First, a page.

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Monday, July 13, 2009

Sequencing Koreans

There are several complete1 sequences of human genomes. The standard reference sequence is the one published at NCBI as a result of the human genome project It is a composite sequence from several individuals.

There are four personal genomes available. Craig Ventor, Jim Watson, an African (Yoruban), and an individual from China. Last May the sequence of a Korean was published in Genome Research.
Ahn, S.M., Kim, T.H., Lee, S., Kim, D., Ghang, H., Kim, D.S., Kim, B.C., Kim, S.Y., Kim, W.Y., Kim, C., Park, D., Lee, Y.S., Kim, S., Reja, R., Jho, S., Kim, C.G., Cha, J.Y., Kim, K.H., Lee, B., Bhak, J., Kim, S.J. (2009) The first Korean genome sequence and analysis: Full genome sequencing for a socio-ethnic group. Genome Res. 2009 Jun 24. [Epub ahead of print] [PubMed] [doi: 10.1101/gr.092197.109],
Pay attention to the dates ... it's going to be important.

This paper was received by the journal on Feb. 3, 2009. It was accepted on May 22, 2009 and published online on May 26, 2009. The sequence was posted on a Korean website in December 2008 and it has been freely available since then.

Another Korean group published a paper In Nature last week.
Kim, J.I., Ju, Y.S., Park, H., Kim, S., Leek S., Yi, J.H., Mudge, J., Miller, N.A., Hong, D., Bell, C.J., Kim, H.S., Chung, I.S., Lee, W.C., Lee, J.S., Seo, S.H., Yun, J.Y., Woo, H.N., Lee, H., Suh, D., Lee, S., Kim, H.J., Yavartanoo, M., Kwak, M., Zheng, Y., Lee, M.K., Park, H., Kim, J.Y., Gokcumen, O., Mills, R.E., Zaranek, A.W., Thakuria, J., Wu, X., Kim, R.W., Huntley, J.J., Luo, S., Schroth, G.P., Wu, T.D., Kim, H., Yang, K.S., Park, W.Y., Kim, H., Church, G.M., Lee, C., Kingsmore, S.F., Seo, J.S. (2009) A highly annotated whole-genome sequence of a Korean individual. Nature July 8 [epub ahead of print] [PubMed] [doi: 10.1038/nature08211]
This paper was received by the journal on March 6, 2009. It was accepted on June 18, 2009 and published online on July 8, 2009.

Neither paper mentions the other. There is nothing in the Nature paper that acknowledges the prior publication of the complete genome of a Korean. (Normally in circumstances like this you would expect a note at the end of the paper.)

Were the authors of the Nature paper completely unaware of the other work and the availability of the sequence data? Probably not, since it's mentioned in the press release.
The announcement, however, is likely to fuel a dispute over who was the first to have completed a genome map in Korea. Professor Kim Seong-jin, director of the Lee Gil-ya Cancer and Diabetes Research Institute at Gachon University of Medicine and Science in Incheon, completed a genome map in December last year and published it in the international journal Genome Research.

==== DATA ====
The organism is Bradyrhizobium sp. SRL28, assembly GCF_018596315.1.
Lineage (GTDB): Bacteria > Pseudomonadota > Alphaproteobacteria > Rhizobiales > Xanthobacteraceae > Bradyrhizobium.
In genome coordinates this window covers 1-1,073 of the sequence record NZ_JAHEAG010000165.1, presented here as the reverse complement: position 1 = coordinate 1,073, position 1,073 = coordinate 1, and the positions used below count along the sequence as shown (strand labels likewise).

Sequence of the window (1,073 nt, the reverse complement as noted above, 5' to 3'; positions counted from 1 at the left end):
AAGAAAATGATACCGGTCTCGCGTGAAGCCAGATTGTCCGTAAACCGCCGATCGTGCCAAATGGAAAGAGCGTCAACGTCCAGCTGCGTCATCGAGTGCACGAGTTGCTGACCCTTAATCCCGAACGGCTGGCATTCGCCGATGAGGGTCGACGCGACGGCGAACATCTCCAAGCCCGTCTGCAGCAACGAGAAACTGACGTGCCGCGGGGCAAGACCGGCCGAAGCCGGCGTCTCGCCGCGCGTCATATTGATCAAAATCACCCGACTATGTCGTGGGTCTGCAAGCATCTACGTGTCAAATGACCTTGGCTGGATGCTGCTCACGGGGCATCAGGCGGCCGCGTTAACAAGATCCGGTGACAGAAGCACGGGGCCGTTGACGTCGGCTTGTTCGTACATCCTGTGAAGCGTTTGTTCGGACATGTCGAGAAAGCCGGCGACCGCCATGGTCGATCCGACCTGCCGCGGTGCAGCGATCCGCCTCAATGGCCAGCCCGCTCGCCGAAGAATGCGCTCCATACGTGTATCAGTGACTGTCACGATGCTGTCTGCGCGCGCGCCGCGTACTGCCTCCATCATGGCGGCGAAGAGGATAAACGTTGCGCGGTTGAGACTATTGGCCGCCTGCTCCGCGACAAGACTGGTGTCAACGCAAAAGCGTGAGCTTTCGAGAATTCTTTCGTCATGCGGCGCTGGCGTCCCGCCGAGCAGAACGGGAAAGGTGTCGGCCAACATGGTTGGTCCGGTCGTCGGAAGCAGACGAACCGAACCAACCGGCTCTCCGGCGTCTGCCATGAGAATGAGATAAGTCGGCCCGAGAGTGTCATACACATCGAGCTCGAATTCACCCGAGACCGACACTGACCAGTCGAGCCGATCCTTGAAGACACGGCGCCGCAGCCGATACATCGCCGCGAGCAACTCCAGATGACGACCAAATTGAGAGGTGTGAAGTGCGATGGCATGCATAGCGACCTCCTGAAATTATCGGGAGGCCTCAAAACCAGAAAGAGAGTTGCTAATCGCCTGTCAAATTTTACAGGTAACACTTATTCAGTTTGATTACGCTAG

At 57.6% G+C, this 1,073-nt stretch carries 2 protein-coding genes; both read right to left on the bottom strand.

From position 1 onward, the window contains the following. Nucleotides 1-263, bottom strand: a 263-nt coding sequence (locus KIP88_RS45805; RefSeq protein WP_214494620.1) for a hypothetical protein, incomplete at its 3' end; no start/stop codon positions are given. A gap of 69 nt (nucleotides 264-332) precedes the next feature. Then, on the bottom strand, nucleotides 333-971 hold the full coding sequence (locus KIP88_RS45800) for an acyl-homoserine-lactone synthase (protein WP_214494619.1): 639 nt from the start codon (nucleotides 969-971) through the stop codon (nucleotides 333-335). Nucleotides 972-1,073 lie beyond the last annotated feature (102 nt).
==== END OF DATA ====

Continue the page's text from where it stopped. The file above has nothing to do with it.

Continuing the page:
Seo said, “Since the accuracy is inadequate, (Kim’s) map cannot be considered Korea’s first.”

Gachon professor Ahn Seong-min refuted Seo’s claim, however, saying, “Professor Kim’s genomes were analyzed 29 times and the map is no less accurate than Professor Seo’s.”
It's going to be very difficult for the authors of the second paper to defend their actions. It looks like they behaved unethically by completely ignoring their competitors in their publication and then making a feeble excuse in the press release.

I also think the authors of the first paper should have mentioned that another Korean genome was about to be published although they probably did not have access to the data.

It will be interesting to see how this plays out. My first thoughts are that Nature ought to take a stand and retract the paper. My second thoughts are that Korean science seems to be very competitive and the scientific standars in that country seem to be more "flexible" than elsewhere.

1. Published sequences don't include centromeric regions and other regions with large blocks of repetitive DNA.


  1. Not citing your competitors when their papers are 100% relevant to your report is shameful and despicable. It's dishonest and a breach of scientific ethic.

  2. There's nothing to cite. Both works are completely independent and may not have even known of each other. Also unknown from the dates given is whether the second work was resubmitted before or after the first paper appeared in eprint.

  3. I agree anon, larry keep in mind that scientific dishonesty is just part of the field, it happens, look at watson and crick, but life continues.

  4. There's nothing to cite. Both works are completely independent and may not have even known of each other.

    Absolute bullshit. Impossible. And whether they are completely independent or not is 100% irrelevant.

    1. Everyone knows the competition. Basically, worldwide. And science in S. Korea is a relatively small and a tight-knit community where, basically, everyone knows everyone.

    2. Before you publish, it is your obligation to find and cite everything that's directly relevant to your research or the understanding of thereof.
    WTF do you mean there is nothing to cite? The original paper was published way before the Nature paper. End of story.

    Oh, and HowTF is a genome sequence good enough for a Nature paper in 2009???
    These days, you can pay $50K to Illumina and ~$50K to two-three guys to annotate. Or at least that's my impression - someone please correct me if it is way off.

  5. anonymous says,

    look at watson and crick

    In spite of what you might have heard, Francis Crick did nothing dishonest and Watson's so-called "transgression" wasn't a big deal at the time.

    However, you are correct when you say that science is full of people who behave unethically.

    I presume you didn't mean that as an excuse?